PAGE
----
Anisogamy, the bimodal distribution of gametic sizes (smaller in males, larger in females), is a characteristic feature of all sexually reproducing animals. It implies that males have an inherent capacity to produce vast numbers of small and energetically cheap gametes, whereas females can produce far fewer but energetically more expensive eggs. As a consequence, males have more reproductive potentials than the females in terms of producing more offspring. However, the female reproductive success is maximized by the choice of mates that confers material or genetic benefits, whereas male reproductive success is maximized by mating with as many females as possible (Clutton-Brock and Parker, 1992).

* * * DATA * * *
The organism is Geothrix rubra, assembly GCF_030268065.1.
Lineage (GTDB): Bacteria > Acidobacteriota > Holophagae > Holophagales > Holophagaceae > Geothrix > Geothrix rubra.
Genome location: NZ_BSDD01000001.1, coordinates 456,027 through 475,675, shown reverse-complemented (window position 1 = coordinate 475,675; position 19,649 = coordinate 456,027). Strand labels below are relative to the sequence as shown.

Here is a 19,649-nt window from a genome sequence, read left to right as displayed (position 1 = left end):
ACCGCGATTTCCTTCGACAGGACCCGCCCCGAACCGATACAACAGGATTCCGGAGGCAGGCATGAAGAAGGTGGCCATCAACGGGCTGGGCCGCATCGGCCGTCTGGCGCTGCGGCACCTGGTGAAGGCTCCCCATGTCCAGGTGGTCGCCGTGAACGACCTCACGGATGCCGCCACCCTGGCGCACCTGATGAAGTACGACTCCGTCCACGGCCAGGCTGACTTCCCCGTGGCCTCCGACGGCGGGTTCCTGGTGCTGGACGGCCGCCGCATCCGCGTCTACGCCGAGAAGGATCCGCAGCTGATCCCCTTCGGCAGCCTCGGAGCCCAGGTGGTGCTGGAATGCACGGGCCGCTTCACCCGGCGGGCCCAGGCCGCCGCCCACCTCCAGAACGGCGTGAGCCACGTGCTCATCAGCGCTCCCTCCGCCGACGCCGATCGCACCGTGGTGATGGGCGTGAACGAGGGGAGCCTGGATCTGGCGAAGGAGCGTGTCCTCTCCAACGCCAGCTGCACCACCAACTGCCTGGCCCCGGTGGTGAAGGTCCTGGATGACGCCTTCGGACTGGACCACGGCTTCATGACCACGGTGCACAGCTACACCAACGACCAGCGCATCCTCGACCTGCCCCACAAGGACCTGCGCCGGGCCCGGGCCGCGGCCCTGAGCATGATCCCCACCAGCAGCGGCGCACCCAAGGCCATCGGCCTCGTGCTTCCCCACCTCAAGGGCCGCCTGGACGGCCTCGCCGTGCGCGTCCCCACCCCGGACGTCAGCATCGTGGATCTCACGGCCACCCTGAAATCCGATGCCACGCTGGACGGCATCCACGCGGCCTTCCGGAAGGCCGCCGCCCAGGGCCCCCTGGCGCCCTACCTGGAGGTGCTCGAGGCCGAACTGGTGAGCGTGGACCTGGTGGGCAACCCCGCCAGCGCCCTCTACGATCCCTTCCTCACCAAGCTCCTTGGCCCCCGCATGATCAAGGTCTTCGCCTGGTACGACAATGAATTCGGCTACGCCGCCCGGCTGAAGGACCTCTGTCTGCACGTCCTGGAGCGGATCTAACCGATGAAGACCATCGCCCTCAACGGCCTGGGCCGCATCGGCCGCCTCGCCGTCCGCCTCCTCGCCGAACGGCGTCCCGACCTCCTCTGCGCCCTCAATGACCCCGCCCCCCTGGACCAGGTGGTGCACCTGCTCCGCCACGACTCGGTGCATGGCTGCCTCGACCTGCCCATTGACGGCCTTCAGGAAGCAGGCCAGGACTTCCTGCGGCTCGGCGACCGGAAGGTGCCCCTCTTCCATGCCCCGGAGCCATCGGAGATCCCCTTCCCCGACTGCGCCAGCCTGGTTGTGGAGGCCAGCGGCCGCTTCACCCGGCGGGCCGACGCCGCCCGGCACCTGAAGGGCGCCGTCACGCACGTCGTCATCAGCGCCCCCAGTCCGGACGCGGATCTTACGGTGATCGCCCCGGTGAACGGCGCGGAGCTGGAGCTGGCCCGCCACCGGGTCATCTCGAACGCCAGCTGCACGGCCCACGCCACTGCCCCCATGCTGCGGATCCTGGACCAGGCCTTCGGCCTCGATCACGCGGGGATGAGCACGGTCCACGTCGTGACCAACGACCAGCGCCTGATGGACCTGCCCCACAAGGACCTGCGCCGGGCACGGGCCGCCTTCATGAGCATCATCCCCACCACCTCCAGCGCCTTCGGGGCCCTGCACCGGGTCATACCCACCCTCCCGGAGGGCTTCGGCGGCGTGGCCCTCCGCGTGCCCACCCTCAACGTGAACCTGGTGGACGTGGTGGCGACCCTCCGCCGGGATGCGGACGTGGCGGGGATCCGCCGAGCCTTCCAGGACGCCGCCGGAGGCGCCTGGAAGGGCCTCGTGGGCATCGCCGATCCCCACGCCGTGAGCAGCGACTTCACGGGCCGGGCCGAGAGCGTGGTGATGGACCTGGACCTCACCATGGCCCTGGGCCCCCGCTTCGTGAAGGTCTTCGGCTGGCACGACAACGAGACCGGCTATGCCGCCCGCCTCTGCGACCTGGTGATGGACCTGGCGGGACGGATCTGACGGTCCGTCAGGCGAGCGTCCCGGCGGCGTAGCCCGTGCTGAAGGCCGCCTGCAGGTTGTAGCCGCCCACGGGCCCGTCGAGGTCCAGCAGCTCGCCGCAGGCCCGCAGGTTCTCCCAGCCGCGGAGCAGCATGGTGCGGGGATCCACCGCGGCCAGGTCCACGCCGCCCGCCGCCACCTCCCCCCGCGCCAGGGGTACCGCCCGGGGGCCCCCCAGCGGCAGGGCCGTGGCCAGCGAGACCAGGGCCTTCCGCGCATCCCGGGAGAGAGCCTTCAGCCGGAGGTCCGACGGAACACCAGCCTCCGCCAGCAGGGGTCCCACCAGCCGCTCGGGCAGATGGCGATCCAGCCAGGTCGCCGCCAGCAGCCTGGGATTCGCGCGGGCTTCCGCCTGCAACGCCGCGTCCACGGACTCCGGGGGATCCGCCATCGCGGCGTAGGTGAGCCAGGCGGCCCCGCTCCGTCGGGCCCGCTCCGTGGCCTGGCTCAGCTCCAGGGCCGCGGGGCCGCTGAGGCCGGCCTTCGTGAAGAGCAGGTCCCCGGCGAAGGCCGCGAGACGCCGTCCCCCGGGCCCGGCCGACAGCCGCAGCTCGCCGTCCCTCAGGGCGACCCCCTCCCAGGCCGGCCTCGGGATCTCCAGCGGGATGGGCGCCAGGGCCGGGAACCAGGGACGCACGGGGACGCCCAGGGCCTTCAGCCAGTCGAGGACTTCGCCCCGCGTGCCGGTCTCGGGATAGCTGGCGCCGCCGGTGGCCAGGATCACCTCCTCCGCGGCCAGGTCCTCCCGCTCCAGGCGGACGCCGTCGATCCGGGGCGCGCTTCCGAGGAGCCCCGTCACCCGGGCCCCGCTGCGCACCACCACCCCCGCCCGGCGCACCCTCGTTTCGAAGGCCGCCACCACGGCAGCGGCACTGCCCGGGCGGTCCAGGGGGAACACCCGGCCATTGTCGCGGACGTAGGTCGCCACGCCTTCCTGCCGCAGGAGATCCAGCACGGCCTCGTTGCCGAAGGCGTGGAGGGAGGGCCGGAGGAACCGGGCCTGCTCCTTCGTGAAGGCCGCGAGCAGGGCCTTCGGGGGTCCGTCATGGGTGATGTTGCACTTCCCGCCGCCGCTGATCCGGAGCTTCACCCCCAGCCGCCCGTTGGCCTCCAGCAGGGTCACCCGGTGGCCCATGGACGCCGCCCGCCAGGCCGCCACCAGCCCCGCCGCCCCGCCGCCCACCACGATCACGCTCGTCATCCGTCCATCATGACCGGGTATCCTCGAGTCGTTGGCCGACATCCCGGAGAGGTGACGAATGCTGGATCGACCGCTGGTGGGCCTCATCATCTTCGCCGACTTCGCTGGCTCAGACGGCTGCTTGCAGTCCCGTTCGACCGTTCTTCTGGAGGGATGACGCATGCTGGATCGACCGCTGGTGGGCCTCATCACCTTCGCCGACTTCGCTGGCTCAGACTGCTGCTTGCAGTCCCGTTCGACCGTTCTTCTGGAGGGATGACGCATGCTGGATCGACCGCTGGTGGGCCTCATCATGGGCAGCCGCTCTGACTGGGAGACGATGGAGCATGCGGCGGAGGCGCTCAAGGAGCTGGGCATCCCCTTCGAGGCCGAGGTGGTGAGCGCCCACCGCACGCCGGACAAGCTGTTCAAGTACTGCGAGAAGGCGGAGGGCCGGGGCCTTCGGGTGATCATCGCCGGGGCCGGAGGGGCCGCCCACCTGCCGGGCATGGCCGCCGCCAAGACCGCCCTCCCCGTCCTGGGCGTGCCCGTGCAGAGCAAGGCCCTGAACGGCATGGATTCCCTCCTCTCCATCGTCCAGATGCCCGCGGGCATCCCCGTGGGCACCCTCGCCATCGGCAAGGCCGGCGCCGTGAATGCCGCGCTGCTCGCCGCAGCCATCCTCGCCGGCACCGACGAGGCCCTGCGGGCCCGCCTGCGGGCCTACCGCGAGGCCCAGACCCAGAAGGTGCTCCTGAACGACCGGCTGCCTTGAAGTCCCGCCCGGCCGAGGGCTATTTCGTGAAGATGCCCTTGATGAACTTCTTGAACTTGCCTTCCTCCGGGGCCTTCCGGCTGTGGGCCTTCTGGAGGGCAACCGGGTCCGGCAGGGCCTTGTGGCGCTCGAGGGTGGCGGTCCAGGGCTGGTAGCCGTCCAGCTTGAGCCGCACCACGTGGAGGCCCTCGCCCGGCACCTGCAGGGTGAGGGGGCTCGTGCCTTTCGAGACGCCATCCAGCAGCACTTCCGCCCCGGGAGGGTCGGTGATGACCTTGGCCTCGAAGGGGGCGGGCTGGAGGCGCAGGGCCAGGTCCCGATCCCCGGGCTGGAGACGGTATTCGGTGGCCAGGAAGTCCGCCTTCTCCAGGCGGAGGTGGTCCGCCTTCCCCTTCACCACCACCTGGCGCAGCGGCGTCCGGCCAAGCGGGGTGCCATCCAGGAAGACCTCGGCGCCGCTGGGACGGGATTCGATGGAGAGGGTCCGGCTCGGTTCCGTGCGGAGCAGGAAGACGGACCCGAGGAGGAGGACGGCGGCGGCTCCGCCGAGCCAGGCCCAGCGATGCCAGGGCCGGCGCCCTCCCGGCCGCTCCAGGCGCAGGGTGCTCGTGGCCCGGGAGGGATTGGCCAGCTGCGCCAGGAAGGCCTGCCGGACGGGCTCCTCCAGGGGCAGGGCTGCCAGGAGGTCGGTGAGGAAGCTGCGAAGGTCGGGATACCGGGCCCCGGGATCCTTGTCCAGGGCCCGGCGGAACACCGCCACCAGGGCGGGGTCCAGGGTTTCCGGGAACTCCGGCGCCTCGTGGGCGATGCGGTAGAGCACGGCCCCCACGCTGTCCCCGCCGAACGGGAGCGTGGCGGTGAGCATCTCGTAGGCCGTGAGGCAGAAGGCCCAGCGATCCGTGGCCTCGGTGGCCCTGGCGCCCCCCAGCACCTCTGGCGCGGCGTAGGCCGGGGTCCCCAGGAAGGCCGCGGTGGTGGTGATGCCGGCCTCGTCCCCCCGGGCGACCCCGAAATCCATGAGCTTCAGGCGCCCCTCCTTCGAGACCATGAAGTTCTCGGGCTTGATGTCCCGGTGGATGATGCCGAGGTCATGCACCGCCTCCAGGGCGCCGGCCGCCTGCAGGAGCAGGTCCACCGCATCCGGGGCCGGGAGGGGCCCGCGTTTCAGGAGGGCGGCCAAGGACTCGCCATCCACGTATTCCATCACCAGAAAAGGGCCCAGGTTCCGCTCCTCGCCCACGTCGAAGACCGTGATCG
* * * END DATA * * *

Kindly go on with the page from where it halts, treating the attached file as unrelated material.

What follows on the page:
The evolutionary effects of anisogamy on mating systems include higher fecundity potential in males than in females, behavioral tendencies in males to seek multiple mates with greater inclination toward polygyny, greater investment by females in postzygotic care of progeny, greater competition for females among males than among females, and the elaboration of secondary sexual traits in males than in females. In Crustacea, the above characteristics influence markedly the formation of different mating systems as well as mating associations.

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